DC pensions around the world

    DC pensions around the world

    The All Blacks won the 2015 Rugby World Cup, but unlike many of their opponents from around the world they may not be winning the odds on a comfortable retirement.

    New Zealand’s annuity offerings are in decline because of market failure and taxation changes; none at all were sold in 2014.

    Pension reform across the globe has transformed accumulation of retirement wealth in the past 20 years but with wealth comes responsibility. Pensioners are not necessarily spending their pension pots wisely or seeking advice to help them do so. We question whether there are enough innovative products available to bring pension saving to a better conclusion.

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    Research by Tor Financial Consulting for the Defined Contribution Investment Forum - Global Comparisons of DC Plan Investment Design, looks at some of the outcomes of retirement saving in Australia, Chile, New Zealand, South Africa and the US. It has been compiled with the help of experts in Australia, New Zealand and the US. The report provides insights for the UK in what the future may hold for DC members and retirees as pension freedoms and auto-enrolment become more of a reality. Trends and observations are grouped in six major themes.

    Product Design

    All five countries have public policies aimed at encouraging employees to save for retirement primarily through employer-sponsored defined contribution plans. Countries have achieved this through tax incentivised plans such as the US’ 401(k) programme, the ‘soft compulsion’ of auto-enrolment (New Zealand) and the ‘explicit or hard compulsion’ of Australia, Chile and South Africa. Larger pension pots have been achieved to provide workers with greater flexibility and options in retirement, but the strategy has required further intervention.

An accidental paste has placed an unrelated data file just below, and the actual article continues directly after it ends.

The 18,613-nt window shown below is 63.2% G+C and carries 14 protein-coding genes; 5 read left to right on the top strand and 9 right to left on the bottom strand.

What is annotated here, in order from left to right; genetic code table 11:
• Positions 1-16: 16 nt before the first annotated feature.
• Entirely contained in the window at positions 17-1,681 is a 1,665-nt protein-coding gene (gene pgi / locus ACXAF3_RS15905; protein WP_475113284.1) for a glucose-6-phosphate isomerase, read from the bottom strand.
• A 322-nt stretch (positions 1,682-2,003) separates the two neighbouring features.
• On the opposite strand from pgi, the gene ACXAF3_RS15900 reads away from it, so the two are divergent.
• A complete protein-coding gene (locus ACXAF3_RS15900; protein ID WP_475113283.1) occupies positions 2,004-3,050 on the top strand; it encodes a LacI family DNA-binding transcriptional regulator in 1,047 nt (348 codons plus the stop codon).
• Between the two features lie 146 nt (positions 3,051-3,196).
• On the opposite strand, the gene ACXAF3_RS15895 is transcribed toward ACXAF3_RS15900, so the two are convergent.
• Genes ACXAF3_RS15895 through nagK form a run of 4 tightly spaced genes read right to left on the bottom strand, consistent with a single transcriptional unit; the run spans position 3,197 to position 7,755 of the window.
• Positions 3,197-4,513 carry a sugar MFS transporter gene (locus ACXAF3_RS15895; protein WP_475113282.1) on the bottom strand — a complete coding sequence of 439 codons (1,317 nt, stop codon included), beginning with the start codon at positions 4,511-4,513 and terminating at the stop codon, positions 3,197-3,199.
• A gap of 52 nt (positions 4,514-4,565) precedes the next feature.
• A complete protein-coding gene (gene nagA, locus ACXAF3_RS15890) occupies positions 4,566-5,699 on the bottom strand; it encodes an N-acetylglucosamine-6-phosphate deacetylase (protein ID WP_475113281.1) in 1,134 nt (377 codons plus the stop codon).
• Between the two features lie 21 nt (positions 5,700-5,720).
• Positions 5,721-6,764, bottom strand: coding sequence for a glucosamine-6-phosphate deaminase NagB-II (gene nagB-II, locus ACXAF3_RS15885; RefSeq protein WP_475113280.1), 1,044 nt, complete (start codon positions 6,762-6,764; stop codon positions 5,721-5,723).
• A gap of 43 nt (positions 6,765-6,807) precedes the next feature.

Australia and the US have placed more focus on the design of default funds. Target-date funds have received backing from policymakers in the US. The UK is picking up these trends through a growing interest in target-date funds and best practice, through governance overlay, in the development of default solutions.

    All the countries have attempted to maximise the rate of contributions into DC schemes. Contribution rates of 9.5 per cent or 10 per cent of prescribed earnings in Australia and Chile and best practice employer and employee matching of 6 per cent in the US mean that retirement pension pots are being directly shaped by government and industry product design in the accumulation phase. One problem with this is that pension savers (particularly in the UK and New Zealand) see the minimum contribution rate as generating the ideal replacement rates for retirement when this may not be the case.

    Three broad retirement income or disbursement options have developed for plan members as they approach retirement: taking retirement savings in a lump sum and investing these funds in banking or managed accounts solutions; opting for an allocated pension or drawdown solution invested principally in conservative equity, bonds and cash solutions; and traditional and flexible annuities.

    The last option has raised much public policy controversy in the UK. Freedom and choice have eroded the previous policy of compulsory annuitisation by the age of 75 years. Yet in Chile we see 65 per cent of retirees taking an annuity, South Africa has a growing market in flexible annuities, where traditional annuities are combined with fund management products, and the sale of annuities to Australian pensioners is increasing. This contrasts with New Zealand where annuities have declined and investment in rental property has thrived. The unintended consequence of this trend has made it tougher for younger workers to get on the property ladder and, in some cases, led them to borrow from their KiwiSaver pension accounts.